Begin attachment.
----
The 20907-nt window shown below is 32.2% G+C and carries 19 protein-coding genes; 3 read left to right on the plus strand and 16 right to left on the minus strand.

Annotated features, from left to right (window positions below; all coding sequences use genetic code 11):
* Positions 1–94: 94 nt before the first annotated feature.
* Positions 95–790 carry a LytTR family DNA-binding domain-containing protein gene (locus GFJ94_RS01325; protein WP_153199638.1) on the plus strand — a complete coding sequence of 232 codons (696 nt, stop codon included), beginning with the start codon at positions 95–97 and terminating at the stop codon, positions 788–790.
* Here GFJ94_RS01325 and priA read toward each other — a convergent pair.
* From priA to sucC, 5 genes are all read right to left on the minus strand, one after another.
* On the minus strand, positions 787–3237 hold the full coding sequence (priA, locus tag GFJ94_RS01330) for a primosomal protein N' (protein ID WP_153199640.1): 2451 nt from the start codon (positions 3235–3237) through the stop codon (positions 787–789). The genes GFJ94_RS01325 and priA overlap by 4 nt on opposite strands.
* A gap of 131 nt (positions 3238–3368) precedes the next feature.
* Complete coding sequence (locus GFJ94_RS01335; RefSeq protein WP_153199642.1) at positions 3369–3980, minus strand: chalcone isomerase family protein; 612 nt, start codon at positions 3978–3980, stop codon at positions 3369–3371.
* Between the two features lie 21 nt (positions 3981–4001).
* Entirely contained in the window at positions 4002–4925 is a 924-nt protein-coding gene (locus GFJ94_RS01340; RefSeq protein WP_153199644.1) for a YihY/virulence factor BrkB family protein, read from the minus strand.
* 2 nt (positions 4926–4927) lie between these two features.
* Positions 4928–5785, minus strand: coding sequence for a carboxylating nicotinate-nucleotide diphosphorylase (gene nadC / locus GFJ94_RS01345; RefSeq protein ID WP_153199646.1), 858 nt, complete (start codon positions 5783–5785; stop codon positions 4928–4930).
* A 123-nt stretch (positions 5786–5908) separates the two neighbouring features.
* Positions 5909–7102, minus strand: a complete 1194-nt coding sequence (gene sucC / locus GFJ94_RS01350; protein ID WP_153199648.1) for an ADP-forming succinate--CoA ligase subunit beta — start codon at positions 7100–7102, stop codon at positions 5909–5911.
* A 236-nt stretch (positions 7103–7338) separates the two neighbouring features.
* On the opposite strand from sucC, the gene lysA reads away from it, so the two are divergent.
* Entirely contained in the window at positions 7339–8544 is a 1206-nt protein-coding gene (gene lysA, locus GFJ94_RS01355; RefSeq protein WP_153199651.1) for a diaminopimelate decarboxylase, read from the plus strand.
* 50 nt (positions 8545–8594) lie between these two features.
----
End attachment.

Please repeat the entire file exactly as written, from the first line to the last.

The 20907-nt window shown below is 32.2% G+C and carries 19 protein-coding genes; 3 read left to right on the plus strand and 16 right to left on the minus strand.

Annotated features, from left to right (window positions below; all coding sequences use genetic code 11):
* Positions 1–94: 94 nt before the first annotated feature.
* Positions 95–790 carry a LytTR family DNA-binding domain-containing protein gene (locus GFJ94_RS01325; protein WP_153199638.1) on the plus strand — a complete coding sequence of 232 codons (696 nt, stop codon included), beginning with the start codon at positions 95–97 and terminating at the stop codon, positions 788–790.
* Here GFJ94_RS01325 and priA read toward each other — a convergent pair.
* From priA to sucC, 5 genes are all read right to left on the minus strand, one after another.
* On the minus strand, positions 787–3237 hold the full coding sequence (priA, locus tag GFJ94_RS01330) for a primosomal protein N' (protein ID WP_153199640.1): 2451 nt from the start codon (positions 3235–3237) through the stop codon (positions 787–789). The genes GFJ94_RS01325 and priA overlap by 4 nt on opposite strands.
* A gap of 131 nt (positions 3238–3368) precedes the next feature.
* Complete coding sequence (locus GFJ94_RS01335; RefSeq protein WP_153199642.1) at positions 3369–3980, minus strand: chalcone isomerase family protein; 612 nt, start codon at positions 3978–3980, stop codon at positions 3369–3371.
* Between the two features lie 21 nt (positions 3981–4001).
* Entirely contained in the window at positions 4002–4925 is a 924-nt protein-coding gene (locus GFJ94_RS01340; RefSeq protein WP_153199644.1) for a YihY/virulence factor BrkB family protein, read from the minus strand.
* 2 nt (positions 4926–4927) lie between these two features.
* Positions 4928–5785, minus strand: coding sequence for a carboxylating nicotinate-nucleotide diphosphorylase (gene nadC / locus GFJ94_RS01345; RefSeq protein ID WP_153199646.1), 858 nt, complete (start codon positions 5783–5785; stop codon positions 4928–4930).
* A 123-nt stretch (positions 5786–5908) separates the two neighbouring features.
* Positions 5909–7102, minus strand: a complete 1194-nt coding sequence (gene sucC / locus GFJ94_RS01350; protein ID WP_153199648.1) for an ADP-forming succinate--CoA ligase subunit beta — start codon at positions 7100–7102, stop codon at positions 5909–5911.
* A 236-nt stretch (positions 7103–7338) separates the two neighbouring features.
* On the opposite strand from sucC, the gene lysA reads away from it, so the two are divergent.
* Entirely contained in the window at positions 7339–8544 is a 1206-nt protein-coding gene (gene lysA, locus GFJ94_RS01355; RefSeq protein WP_153199651.1) for a diaminopimelate decarboxylase, read from the plus strand.
* 50 nt (positions 8545–8594) lie between these two features.